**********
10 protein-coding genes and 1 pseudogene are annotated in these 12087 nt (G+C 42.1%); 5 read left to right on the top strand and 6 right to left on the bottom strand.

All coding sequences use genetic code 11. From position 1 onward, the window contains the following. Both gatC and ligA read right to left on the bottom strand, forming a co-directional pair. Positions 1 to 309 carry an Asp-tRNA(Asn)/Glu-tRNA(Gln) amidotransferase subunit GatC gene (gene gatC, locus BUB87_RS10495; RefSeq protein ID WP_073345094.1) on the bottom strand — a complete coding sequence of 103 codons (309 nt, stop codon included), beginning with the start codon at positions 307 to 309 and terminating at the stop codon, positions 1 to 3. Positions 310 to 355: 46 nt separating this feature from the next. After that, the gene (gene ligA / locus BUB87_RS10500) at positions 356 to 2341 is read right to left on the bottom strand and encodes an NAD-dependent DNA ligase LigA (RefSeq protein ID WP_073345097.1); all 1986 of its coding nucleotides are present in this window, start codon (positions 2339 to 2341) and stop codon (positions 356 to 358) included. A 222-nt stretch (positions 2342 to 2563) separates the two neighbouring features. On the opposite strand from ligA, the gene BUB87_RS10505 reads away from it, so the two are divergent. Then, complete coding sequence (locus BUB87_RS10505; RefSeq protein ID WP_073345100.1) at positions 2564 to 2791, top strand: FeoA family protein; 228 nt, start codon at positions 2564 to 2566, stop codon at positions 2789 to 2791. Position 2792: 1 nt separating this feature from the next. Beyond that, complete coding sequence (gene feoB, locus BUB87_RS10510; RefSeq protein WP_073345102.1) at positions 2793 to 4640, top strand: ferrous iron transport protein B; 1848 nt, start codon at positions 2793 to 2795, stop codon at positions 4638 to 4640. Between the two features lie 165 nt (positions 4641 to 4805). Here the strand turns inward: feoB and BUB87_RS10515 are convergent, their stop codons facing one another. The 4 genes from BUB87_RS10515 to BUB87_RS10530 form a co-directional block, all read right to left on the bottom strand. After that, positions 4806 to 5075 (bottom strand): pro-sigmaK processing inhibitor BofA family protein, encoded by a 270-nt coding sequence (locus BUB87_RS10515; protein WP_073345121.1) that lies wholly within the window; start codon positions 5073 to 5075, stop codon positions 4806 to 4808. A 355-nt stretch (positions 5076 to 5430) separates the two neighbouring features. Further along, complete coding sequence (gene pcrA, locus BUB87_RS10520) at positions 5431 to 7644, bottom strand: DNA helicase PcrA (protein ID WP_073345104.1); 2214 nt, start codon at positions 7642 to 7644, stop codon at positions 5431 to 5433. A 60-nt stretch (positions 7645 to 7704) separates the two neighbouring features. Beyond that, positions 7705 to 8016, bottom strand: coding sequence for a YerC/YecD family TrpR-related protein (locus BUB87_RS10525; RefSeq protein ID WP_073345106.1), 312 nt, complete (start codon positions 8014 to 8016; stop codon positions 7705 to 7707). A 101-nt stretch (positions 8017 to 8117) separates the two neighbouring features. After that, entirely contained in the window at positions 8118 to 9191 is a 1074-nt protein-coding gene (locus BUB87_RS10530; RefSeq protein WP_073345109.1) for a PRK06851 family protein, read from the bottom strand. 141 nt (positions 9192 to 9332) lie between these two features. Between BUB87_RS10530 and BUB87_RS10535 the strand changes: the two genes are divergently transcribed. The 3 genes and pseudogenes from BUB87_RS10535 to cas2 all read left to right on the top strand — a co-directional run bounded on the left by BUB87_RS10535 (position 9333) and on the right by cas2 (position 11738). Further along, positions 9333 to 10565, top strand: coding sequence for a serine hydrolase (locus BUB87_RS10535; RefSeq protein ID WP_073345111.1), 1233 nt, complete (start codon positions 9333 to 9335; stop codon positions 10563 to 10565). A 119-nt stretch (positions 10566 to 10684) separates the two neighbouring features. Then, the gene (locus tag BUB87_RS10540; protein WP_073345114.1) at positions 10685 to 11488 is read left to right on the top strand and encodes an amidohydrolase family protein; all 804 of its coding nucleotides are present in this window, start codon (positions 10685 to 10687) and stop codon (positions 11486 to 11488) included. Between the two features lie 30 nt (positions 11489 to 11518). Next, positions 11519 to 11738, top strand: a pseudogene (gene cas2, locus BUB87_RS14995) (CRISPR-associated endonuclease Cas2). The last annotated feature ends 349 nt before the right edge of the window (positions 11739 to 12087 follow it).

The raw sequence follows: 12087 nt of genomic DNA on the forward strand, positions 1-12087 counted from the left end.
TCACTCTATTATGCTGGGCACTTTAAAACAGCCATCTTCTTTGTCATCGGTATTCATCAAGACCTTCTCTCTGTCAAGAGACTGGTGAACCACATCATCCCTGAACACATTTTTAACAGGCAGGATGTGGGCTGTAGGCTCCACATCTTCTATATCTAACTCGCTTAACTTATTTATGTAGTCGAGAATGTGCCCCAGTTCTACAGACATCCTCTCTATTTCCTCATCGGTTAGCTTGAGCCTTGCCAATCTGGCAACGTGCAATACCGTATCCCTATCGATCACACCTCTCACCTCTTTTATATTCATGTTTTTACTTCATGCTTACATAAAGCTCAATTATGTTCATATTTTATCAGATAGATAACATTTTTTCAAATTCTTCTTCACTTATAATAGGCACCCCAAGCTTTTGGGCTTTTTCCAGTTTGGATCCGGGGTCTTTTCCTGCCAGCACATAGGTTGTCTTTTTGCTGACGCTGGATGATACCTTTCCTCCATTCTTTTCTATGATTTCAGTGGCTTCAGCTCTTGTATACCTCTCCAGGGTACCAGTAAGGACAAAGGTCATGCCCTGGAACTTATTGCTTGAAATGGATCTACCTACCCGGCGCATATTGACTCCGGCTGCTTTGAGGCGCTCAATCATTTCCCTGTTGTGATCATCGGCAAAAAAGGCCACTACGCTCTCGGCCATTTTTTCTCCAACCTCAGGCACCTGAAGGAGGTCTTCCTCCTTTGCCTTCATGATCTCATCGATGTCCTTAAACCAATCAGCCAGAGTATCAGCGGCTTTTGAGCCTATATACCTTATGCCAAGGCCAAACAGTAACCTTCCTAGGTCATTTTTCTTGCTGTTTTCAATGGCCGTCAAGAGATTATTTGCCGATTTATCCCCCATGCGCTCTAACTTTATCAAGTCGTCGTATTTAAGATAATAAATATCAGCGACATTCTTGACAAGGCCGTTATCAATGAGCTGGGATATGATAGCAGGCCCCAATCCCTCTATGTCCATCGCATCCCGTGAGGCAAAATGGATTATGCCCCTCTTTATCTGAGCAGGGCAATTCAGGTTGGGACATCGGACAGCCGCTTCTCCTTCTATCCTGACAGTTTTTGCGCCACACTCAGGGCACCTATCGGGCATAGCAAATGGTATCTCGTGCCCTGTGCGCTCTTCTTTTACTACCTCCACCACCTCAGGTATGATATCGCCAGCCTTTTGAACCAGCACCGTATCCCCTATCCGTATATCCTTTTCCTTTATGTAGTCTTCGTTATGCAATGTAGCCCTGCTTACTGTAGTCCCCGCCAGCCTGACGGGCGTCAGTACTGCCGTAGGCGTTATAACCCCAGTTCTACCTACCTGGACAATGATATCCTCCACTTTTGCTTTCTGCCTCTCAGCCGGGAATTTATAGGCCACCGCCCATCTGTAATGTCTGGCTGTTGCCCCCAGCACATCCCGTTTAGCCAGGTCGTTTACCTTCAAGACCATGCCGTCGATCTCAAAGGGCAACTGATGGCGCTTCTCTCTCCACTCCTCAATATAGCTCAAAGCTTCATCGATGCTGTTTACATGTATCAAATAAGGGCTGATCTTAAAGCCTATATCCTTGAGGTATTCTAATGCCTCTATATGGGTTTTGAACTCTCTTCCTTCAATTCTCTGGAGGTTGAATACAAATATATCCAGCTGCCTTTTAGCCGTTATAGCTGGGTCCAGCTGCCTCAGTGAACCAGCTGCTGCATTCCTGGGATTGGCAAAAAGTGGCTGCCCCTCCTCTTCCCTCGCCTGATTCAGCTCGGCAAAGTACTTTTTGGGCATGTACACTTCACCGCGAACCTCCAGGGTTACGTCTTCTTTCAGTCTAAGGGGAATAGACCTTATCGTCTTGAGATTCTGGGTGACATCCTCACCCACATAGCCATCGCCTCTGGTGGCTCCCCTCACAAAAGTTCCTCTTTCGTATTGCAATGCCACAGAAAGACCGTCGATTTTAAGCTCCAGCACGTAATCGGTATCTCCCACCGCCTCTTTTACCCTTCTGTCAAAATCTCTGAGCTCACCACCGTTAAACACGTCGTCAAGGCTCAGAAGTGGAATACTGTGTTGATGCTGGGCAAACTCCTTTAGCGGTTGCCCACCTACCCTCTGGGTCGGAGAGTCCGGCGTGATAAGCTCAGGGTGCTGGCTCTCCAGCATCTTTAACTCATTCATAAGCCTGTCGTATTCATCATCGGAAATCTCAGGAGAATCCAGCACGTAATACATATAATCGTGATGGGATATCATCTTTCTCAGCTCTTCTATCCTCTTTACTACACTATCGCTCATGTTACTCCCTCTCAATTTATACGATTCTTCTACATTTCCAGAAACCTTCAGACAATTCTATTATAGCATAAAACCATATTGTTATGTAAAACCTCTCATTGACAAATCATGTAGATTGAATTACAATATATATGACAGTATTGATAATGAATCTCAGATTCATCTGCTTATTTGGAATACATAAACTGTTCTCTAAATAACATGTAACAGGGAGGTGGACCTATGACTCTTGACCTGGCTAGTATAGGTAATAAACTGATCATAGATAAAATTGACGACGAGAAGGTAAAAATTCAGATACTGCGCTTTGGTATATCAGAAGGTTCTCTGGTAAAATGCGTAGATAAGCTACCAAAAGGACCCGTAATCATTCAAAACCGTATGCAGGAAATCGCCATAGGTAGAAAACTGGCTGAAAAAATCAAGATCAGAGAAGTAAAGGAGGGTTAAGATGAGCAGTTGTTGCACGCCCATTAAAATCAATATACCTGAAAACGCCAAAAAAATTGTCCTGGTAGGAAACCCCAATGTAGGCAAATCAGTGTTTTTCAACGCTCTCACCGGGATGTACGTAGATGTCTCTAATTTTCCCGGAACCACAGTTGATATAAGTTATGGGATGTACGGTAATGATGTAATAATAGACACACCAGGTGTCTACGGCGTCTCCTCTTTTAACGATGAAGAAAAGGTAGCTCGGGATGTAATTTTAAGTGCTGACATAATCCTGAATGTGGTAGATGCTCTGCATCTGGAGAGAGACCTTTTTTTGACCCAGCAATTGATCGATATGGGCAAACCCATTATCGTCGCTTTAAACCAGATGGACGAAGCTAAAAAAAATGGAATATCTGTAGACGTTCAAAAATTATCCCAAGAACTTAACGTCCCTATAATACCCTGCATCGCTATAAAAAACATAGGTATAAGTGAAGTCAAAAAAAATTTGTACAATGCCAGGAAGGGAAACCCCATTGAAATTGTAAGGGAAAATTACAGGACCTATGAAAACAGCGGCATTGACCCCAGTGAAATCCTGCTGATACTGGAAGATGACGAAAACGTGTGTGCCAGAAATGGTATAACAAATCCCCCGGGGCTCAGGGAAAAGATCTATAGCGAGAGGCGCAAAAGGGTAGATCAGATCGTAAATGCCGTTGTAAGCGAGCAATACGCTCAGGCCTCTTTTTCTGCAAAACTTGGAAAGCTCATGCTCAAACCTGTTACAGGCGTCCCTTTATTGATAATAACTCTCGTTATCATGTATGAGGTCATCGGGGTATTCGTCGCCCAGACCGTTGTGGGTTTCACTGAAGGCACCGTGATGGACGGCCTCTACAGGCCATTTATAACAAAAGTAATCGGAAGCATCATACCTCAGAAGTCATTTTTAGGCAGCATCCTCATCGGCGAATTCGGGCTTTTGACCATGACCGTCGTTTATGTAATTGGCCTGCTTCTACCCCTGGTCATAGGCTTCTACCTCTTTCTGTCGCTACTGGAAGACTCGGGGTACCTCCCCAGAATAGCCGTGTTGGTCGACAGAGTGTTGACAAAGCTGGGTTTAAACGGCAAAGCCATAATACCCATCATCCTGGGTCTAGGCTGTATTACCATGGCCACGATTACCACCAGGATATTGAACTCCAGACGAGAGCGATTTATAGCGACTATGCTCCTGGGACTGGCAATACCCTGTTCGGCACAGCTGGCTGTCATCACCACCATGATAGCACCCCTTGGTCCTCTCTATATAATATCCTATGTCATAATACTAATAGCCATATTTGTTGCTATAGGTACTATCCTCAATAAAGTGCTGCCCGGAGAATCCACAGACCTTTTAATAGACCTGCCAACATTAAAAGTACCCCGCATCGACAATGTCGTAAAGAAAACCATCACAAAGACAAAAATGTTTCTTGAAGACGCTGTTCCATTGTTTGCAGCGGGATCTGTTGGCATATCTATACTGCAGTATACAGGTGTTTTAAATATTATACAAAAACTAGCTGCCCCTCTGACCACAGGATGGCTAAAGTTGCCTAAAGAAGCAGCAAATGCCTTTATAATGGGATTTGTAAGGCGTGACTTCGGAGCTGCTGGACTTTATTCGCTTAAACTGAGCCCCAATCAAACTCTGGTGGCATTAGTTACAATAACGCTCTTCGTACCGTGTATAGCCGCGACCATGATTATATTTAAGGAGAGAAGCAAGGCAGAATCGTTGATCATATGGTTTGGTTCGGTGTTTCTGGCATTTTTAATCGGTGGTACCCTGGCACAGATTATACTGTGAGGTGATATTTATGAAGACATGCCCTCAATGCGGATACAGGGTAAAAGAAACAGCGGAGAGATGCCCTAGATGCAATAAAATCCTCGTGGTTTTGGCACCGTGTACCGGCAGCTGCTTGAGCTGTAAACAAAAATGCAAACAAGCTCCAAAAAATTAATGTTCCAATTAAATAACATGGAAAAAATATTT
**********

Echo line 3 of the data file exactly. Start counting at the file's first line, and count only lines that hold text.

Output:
The raw sequence follows: 12087 nt of genomic DNA on the forward strand, positions 1-12087 counted from the left end.